The home provides accommodation for a maximum of 80 people requiring nursing and personal care. There were 51 people living at the home when we visited. People living within the home lived within one of four units. The units were named the Beaufort, Grosvenor, Woodbury and Avalon Units. People with higher or nursing needs were living within the Avalon and Grosvenor Units. The Beaufort and Woodbury Units were regarded as residential units.

A registered manager was not in post when we inspected the service as they had recently left. A registered manager is a person who has registered with the Care Quality Commission to manage the service. Like registered providers, they are ‘registered persons’. Registered persons have legal responsibility for meeting the requirements in the Health and Social Care Act and associated Regulations about how the service is run. The registered provider was seeking to recruit a replacement manager. A general manager employed by the registered provider was managing the home in the interim. A further general manager was due to join the home shortly with the aim of applying to become the registered manager.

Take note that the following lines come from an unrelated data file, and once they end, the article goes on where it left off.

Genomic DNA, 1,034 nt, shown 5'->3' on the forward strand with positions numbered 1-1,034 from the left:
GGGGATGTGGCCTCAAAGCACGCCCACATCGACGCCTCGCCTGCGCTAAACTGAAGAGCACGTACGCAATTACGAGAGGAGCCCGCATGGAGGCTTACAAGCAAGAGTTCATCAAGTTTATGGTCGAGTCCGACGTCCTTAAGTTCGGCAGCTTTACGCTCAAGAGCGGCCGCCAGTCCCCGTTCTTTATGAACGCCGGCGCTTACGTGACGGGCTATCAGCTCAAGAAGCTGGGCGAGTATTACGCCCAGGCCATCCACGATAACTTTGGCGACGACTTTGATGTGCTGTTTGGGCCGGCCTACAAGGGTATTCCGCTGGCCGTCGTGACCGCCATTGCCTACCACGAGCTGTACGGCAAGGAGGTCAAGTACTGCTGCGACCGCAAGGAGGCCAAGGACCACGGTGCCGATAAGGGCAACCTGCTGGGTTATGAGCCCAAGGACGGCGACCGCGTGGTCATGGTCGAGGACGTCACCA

People living at the home were supported by a number of different agency staff that they were not always familiar with and who they were not certain understood their support needs. The registered manager told us they had recently begun to employ the same nurses in order to assure themselves of nurse’s competency skills. The registered provider had lost a number of key staff, including the registered manager within the recent months and this had exacerbated people’s concerns.

People and their families sought continuity of care through regular staff and a permanent registered manager. The registered provider did not ensure people had access to regular staff and there was a dependency on a number of different agency staff. Since this Inspection, the registered provider told us they had put in measures to retain the same agency staff whilst also actively recruiting permanent staff in an attempt to aid consistency.

The registered provider had established a system for people and families to contribute to care planning but this was not in operation. People and their families did not have faith in the system because people were not able to share their ideas about care planning. People did not have a named member of staff they could direct their queries to.